Although the original FOIA request sought documents from 1995 to 2016, only three reports were released for the period between 1995 and 2005. Likewise, no reports for Camp Schwab were released for the years 2008 and 2010, nor were there any documents related to the crash of an HH-60 Pave Hawk helicopter on Camp Hansen in August 2013. At the time, the crash caused a public outcry because it occurred near a dam and dangerous levels of arsenic were later discovered in the vicinity.1

According to the documents that were released, between 2005 and 2016 MCAS Futenma experienced 156 accidents resulting in the release of 14,003 liters of fuels (including jet fuels and diesel). Between 2004 and 2016, Camp Hansen experienced 71 accidents, including the leak of 2596 liters of fuels and other substances such as 678 liters of antifreeze. Between 2002 and 2016, Camp Schwab experienced 43 incidents, involving 2628 liters of fuel; in 2002, there was a 4024-liter spill of mixed water/POL (Petroleum, Oils And Lubricants) – one of the largest of the recorded accidents.

Of the 270 accidents, it appears that only 6 were reported to Japanese authorities – 3 of which because the USMC required the help of local emergency services to clean up.

Environmental accident handbooks from 2013 and 2015 reveal that USMC staff are under orders not to inform Japanese officials of “non-emergency and/or politically sensitive incidents.” Only when an accident is deemed an emergency that poses a threat to people, drinking water or the environment off base, are marine staff permitted to notify Japanese authorities. The decision whether to classify an incident as “politically sensitive” is left in the hands of the USMC.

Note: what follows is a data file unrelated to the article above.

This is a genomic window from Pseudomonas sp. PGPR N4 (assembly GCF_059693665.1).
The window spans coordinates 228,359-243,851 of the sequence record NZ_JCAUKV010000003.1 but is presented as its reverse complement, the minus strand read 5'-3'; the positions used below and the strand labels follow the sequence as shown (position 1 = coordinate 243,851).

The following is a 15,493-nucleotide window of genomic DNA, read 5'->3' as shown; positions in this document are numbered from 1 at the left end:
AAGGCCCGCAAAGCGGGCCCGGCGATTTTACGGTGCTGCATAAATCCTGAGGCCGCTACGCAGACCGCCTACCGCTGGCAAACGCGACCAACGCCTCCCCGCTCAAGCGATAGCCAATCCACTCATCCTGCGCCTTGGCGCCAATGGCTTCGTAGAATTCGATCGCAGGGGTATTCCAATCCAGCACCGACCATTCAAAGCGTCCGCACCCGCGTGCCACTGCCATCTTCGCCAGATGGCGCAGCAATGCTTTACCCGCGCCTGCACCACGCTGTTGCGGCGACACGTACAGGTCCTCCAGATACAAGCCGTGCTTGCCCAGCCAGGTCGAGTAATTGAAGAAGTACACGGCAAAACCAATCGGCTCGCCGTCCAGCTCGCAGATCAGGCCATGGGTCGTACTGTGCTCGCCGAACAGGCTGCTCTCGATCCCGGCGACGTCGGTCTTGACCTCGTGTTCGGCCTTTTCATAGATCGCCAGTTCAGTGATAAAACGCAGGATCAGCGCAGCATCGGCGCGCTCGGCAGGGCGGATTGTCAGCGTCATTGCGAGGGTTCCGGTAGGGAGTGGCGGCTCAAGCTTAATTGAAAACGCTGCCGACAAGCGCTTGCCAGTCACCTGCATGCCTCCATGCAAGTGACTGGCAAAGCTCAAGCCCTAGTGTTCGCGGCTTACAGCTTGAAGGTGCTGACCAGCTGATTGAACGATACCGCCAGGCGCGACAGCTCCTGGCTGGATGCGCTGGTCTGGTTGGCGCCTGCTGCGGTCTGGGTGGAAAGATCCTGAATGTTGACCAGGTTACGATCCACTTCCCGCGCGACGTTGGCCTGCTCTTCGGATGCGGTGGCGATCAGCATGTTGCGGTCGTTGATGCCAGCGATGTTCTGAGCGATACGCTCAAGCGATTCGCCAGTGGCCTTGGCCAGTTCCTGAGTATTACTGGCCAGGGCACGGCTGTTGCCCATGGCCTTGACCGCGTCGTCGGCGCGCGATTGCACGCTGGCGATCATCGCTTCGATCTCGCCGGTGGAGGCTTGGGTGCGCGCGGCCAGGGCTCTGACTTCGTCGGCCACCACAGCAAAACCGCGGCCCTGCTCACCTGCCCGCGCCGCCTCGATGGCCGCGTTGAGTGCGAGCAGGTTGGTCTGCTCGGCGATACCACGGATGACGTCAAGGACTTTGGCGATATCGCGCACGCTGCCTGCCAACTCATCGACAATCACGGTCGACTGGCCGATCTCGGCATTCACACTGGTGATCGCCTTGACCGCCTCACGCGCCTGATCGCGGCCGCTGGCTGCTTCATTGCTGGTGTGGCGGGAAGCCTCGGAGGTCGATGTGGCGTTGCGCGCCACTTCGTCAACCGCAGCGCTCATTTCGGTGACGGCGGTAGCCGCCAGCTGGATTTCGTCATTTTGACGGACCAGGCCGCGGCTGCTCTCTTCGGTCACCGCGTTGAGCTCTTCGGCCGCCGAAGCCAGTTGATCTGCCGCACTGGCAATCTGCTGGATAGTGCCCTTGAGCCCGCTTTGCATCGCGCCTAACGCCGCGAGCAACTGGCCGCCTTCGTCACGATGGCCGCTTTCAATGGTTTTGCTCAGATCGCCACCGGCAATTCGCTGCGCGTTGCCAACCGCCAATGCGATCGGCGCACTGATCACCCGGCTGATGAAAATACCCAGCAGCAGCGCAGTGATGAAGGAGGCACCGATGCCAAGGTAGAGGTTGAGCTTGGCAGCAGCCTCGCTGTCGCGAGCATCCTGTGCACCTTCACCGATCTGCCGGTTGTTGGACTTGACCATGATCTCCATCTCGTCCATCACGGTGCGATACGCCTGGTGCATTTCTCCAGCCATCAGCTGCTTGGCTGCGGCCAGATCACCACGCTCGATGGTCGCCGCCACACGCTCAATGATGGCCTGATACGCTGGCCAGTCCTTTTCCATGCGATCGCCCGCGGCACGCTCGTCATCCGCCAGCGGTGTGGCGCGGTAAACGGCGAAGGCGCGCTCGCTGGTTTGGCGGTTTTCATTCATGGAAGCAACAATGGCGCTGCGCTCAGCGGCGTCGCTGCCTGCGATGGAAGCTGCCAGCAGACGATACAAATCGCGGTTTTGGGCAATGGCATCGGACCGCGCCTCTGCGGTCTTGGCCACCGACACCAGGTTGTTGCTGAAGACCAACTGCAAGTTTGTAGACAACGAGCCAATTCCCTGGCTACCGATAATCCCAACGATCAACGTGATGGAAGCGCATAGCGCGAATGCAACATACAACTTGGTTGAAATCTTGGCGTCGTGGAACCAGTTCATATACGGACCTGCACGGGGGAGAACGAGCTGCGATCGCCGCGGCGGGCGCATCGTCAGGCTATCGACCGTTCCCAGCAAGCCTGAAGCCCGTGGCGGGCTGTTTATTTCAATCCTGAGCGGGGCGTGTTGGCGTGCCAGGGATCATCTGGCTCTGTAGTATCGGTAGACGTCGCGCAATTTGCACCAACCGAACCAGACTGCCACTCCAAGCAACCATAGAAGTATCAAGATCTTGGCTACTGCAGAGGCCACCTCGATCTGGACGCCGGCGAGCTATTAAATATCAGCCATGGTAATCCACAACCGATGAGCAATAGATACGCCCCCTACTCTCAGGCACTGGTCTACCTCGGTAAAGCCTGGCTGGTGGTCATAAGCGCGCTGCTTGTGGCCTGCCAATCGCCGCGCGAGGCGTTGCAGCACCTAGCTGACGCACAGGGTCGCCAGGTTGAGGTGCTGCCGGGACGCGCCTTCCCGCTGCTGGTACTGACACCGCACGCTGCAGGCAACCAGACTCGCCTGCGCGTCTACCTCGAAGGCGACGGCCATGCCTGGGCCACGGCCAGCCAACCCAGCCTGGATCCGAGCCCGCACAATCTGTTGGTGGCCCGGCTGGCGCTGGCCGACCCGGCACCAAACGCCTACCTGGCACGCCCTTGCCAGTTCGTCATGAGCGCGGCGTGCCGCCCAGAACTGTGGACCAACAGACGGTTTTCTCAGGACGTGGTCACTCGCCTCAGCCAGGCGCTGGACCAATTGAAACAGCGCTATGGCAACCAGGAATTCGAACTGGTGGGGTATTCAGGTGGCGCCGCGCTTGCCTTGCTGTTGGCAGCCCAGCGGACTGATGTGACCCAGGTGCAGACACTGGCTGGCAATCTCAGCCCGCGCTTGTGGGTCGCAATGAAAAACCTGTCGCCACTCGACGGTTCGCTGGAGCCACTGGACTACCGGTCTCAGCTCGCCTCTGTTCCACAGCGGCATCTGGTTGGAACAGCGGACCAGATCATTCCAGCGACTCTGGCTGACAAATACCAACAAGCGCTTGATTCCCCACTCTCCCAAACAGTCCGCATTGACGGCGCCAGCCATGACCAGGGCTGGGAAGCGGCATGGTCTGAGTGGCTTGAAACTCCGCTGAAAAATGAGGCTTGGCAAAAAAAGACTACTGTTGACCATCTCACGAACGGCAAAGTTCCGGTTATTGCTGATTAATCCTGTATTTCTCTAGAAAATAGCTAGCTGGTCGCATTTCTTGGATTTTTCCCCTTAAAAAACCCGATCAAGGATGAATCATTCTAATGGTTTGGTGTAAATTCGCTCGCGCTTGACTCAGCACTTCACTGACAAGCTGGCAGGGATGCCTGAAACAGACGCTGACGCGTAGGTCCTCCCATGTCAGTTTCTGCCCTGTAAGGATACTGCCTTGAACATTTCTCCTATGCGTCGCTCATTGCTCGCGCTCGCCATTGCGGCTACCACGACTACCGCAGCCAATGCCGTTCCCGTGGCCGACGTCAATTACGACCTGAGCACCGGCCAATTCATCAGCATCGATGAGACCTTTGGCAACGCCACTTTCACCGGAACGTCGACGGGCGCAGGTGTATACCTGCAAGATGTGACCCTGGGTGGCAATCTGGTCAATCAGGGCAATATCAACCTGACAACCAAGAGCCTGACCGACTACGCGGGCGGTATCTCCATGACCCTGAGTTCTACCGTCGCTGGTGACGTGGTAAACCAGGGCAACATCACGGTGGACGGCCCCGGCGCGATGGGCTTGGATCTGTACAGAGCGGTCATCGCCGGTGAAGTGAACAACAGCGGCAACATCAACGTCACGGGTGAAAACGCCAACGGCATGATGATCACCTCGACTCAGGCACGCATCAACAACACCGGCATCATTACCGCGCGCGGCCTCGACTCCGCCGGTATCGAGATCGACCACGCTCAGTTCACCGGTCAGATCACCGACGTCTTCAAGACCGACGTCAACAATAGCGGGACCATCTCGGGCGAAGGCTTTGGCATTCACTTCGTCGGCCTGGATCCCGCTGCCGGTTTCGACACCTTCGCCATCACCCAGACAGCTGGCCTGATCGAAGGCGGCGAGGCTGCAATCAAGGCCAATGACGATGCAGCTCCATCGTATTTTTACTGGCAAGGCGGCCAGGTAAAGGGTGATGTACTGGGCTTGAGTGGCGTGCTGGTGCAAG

On October 28, Defense Minister Inada Tomomi, said she would seek clarification on the policy from the U.S. military and she would press them to report spills promptly to local authorities.2 At the time of publication of this article, the government of Japan had made no updates on the issue.

U.S. Forces Japan spokesman Maj. John Severns defended the policy: “The decision to notify ODB (Okinawa Defense Bureau) is made by USFJ in accordance with Joint Committee agreements,” Severns wrote by email. “These agreements with the Government of Japan describe what situations require notification.”

Even when the USMC decides to report incidents to the Japanese authorities, the FOIA-released documents reveal discrepancies about what is told Tokyo.

In June, 2016 an accident on MCAS Futenma resulted in the spill of 6908 liters of aviation fuel. The internal accident report suggests the accident was due to human error, however Japanese authorities were informed it occurred because of a “valve misalignment.”

Moreover, although USFJ told Japanese authorities the spill had been dealt with “immediately”, the documents reveal it wasn’t fully under control until the following day. USFJ did not inform the Japanese government of the scale of the incident, which ultimately necessitated the disposal of 11 208-liter drums of contaminated earth and 3028 liters of contaminated water.

After the accident, an inside source slammed the safety standards of the USMC at Futenma. The expert explained that the cause of the accident was marines overriding a safety solenoid with a plastic tie. “Such accidents are typical of the U.S. Marines. To put it bluntly, their work is lazy and they act stupidly,” he says.

Powered by WordPress.com.

Up ↑